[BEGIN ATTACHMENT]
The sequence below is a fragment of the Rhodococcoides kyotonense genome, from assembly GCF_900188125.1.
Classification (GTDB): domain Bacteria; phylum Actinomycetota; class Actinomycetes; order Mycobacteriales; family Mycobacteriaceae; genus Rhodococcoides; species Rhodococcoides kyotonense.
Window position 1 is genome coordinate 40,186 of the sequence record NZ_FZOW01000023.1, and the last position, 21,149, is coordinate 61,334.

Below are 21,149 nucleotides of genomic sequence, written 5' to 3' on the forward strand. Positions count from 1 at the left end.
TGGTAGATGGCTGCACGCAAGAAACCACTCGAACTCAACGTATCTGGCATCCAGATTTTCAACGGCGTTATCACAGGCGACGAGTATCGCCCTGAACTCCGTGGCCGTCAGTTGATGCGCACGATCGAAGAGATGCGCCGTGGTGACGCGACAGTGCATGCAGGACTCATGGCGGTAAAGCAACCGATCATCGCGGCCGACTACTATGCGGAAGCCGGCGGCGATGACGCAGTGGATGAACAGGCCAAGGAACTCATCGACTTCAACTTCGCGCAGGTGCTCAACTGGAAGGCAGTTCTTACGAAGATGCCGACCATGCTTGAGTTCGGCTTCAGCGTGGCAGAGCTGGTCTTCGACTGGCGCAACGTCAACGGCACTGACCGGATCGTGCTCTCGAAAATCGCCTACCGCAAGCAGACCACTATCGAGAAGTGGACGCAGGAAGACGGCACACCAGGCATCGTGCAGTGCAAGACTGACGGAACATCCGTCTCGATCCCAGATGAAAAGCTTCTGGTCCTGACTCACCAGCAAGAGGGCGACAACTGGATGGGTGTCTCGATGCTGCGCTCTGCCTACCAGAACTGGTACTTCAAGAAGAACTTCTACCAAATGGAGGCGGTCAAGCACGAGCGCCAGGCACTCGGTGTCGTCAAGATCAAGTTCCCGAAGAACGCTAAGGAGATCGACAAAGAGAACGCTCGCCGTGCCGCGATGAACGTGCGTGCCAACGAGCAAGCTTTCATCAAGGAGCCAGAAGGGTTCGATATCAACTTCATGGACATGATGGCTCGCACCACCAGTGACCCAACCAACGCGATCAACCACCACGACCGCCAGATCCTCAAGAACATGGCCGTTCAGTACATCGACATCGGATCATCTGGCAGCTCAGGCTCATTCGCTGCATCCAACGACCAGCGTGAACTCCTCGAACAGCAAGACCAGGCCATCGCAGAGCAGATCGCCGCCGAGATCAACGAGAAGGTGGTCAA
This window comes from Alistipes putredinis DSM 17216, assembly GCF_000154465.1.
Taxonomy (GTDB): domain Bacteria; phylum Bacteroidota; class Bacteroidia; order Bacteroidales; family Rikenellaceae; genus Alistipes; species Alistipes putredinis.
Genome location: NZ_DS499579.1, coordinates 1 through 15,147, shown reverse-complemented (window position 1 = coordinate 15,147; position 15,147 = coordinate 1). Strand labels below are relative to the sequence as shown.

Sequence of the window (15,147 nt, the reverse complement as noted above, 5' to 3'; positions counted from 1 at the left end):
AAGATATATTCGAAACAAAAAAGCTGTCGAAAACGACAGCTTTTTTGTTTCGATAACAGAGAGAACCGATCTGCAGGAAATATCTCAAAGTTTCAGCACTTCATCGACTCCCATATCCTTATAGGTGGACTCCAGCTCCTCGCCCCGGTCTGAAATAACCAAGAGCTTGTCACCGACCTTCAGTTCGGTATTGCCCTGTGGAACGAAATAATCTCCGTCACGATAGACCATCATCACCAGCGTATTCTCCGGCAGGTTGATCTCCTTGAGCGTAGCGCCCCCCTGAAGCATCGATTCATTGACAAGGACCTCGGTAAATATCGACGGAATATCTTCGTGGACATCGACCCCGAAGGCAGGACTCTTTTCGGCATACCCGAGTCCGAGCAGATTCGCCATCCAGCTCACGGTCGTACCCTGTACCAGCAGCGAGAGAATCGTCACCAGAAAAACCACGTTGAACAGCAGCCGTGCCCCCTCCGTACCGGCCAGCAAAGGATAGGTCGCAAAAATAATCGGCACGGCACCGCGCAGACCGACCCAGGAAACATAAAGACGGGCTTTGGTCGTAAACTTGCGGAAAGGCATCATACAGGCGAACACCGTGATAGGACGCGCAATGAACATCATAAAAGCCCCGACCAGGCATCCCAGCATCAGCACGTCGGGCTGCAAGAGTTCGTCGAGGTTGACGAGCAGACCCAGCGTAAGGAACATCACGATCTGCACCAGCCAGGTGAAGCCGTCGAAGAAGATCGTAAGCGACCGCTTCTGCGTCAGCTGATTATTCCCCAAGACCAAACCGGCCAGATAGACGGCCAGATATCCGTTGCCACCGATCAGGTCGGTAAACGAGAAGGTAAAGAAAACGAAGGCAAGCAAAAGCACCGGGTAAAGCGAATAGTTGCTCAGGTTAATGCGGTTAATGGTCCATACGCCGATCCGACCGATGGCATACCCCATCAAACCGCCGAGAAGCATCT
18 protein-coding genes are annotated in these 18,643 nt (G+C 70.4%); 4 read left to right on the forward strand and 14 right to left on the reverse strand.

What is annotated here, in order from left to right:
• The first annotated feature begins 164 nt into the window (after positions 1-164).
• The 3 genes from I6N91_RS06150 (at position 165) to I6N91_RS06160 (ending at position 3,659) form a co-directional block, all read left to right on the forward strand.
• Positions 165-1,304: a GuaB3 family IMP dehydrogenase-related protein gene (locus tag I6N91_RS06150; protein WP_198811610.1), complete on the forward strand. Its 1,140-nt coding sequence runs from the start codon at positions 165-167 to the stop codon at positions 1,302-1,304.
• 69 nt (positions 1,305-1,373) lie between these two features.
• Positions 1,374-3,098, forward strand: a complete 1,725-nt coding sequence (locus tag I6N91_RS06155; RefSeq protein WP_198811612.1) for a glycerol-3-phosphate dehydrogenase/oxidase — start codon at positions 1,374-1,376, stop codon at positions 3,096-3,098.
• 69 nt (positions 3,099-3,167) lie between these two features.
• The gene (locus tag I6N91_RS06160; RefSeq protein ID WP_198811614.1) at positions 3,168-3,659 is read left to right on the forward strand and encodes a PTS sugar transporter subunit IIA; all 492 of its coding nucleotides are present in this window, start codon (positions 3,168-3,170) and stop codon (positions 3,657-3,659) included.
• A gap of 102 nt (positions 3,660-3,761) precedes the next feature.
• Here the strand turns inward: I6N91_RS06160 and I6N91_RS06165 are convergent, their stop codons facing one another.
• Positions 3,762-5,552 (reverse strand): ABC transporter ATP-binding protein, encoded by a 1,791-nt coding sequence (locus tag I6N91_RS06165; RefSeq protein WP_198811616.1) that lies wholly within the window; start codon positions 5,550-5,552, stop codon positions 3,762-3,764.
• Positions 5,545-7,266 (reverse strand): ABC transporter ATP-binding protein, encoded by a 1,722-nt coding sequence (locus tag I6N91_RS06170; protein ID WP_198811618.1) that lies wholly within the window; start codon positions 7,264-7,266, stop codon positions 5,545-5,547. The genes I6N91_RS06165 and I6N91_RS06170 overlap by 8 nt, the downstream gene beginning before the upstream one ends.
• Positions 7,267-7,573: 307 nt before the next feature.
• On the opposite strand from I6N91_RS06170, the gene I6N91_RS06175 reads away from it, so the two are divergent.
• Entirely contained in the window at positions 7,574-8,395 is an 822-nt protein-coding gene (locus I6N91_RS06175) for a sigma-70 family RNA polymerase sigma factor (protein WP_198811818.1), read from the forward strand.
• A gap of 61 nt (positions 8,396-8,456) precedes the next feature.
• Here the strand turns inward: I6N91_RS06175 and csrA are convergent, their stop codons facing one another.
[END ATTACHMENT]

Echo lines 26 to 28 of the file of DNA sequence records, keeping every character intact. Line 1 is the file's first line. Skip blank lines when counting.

• Entirely contained in the window at positions 7,574-8,395 is an 822-nt protein-coding gene (locus I6N91_RS06175) for a sigma-70 family RNA polymerase sigma factor (protein WP_198811818.1), read from the forward strand.
• A gap of 61 nt (positions 8,396-8,456) precedes the next feature.
• Here the strand turns inward: I6N91_RS06175 and csrA are convergent, their stop codons facing one another.